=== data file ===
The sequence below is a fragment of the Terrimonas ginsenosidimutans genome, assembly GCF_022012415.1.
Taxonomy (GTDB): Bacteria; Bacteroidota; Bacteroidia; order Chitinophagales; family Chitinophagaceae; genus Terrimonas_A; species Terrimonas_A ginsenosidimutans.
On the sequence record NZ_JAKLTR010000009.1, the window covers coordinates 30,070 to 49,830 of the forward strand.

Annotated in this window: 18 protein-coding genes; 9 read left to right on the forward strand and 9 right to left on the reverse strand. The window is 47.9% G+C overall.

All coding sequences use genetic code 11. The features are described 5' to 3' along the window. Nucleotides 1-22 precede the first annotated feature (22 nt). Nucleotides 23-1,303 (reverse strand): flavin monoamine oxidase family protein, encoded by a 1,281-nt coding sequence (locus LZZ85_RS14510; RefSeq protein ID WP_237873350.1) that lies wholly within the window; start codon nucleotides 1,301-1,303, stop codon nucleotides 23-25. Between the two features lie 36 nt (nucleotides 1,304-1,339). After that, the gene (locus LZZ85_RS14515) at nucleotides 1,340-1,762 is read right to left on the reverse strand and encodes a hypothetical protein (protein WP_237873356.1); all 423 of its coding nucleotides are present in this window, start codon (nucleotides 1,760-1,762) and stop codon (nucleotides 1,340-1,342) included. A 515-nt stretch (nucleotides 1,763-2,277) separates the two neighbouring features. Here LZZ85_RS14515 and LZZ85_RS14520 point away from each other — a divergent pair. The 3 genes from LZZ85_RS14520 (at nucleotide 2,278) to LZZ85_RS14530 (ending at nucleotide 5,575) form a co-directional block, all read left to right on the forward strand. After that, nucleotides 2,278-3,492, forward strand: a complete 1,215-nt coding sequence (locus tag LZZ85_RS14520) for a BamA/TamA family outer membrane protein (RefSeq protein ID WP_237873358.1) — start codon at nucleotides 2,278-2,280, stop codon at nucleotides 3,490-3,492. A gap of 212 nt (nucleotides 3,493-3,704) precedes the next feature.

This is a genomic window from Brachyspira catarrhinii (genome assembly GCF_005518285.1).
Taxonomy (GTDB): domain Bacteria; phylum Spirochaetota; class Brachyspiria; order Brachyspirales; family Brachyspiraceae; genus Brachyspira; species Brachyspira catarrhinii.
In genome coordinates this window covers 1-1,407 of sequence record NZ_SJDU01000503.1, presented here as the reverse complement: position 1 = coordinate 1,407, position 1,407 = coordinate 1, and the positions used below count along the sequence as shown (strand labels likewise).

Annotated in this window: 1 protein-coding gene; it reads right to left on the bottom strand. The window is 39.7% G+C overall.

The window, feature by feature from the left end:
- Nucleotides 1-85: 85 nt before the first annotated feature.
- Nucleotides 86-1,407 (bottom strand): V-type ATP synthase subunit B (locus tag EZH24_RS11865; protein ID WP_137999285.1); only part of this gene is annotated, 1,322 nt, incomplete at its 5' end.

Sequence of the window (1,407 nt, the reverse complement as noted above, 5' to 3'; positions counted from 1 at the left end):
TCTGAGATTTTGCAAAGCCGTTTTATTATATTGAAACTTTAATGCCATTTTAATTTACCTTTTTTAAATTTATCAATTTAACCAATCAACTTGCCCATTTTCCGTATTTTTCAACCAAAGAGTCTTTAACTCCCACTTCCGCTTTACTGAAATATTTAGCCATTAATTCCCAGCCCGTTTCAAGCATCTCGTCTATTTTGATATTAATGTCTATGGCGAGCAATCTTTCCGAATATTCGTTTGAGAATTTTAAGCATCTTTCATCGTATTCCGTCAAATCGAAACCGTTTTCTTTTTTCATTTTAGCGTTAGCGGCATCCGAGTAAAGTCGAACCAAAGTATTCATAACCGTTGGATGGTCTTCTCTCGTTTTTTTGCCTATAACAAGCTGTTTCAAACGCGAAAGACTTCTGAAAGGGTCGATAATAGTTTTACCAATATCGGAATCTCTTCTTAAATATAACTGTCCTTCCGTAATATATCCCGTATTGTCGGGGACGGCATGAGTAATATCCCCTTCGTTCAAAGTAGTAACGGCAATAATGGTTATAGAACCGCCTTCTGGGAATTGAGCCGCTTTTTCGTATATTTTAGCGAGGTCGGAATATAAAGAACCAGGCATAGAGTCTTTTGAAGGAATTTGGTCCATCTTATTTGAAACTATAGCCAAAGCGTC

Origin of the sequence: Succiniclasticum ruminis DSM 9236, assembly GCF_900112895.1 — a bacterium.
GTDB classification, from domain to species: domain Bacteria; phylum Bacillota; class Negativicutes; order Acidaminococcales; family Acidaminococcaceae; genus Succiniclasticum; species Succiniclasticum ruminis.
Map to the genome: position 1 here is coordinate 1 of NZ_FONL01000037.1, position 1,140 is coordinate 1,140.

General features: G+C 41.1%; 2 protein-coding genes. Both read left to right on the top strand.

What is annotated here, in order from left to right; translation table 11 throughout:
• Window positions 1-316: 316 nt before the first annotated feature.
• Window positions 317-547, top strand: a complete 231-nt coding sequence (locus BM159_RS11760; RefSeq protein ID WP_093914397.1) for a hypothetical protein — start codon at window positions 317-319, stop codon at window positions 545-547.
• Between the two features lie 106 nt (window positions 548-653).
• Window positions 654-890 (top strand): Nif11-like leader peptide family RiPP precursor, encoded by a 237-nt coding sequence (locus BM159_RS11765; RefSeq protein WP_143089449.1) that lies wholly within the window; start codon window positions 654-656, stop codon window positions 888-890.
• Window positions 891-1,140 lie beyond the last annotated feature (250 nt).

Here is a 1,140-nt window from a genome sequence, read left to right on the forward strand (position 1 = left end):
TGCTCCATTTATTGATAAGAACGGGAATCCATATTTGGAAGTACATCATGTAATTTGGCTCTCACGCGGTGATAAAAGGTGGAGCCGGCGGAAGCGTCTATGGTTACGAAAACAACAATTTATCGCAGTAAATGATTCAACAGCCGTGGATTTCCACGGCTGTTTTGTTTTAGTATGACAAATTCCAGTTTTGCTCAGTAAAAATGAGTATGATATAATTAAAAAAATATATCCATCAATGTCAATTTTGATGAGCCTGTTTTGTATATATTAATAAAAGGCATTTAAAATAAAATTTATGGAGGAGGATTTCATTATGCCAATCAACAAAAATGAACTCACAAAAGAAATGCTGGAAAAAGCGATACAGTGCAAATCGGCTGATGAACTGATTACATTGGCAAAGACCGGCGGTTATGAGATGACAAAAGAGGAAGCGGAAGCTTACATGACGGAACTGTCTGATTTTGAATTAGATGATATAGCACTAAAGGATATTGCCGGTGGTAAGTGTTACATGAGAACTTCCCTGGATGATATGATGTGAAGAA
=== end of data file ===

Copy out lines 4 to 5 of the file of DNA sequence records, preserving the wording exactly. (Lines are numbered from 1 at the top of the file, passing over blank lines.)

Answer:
Annotated in this window: 18 protein-coding genes; 9 read left to right on the forward strand and 9 right to left on the reverse strand. The window is 47.9% G+C overall.

All coding sequences use genetic code 11. The features are described 5' to 3' along the window. Nucleotides 1-22 precede the first annotated feature (22 nt). Nucleotides 23-1,303 (reverse strand): flavin monoamine oxidase family protein, encoded by a 1,281-nt coding sequence (locus LZZ85_RS14510; RefSeq protein ID WP_237873350.1) that lies wholly within the window; start codon nucleotides 1,301-1,303, stop codon nucleotides 23-25. Between the two features lie 36 nt (nucleotides 1,304-1,339). After that, the gene (locus LZZ85_RS14515) at nucleotides 1,340-1,762 is read right to left on the reverse strand and encodes a hypothetical protein (protein WP_237873356.1); all 423 of its coding nucleotides are present in this window, start codon (nucleotides 1,760-1,762) and stop codon (nucleotides 1,340-1,342) included. A 515-nt stretch (nucleotides 1,763-2,277) separates the two neighbouring features. Here LZZ85_RS14515 and LZZ85_RS14520 point away from each other — a divergent pair. The 3 genes from LZZ85_RS14520 (at nucleotide 2,278) to LZZ85_RS14530 (ending at nucleotide 5,575) form a co-directional block, all read left to right on the forward strand. After that, nucleotides 2,278-3,492, forward strand: a complete 1,215-nt coding sequence (locus tag LZZ85_RS14520) for a BamA/TamA family outer membrane protein (RefSeq protein ID WP_237873358.1) — start codon at nucleotides 2,278-2,280, stop codon at nucleotides 3,490-3,492. A gap of 212 nt (nucleotides 3,493-3,704) precedes the next feature.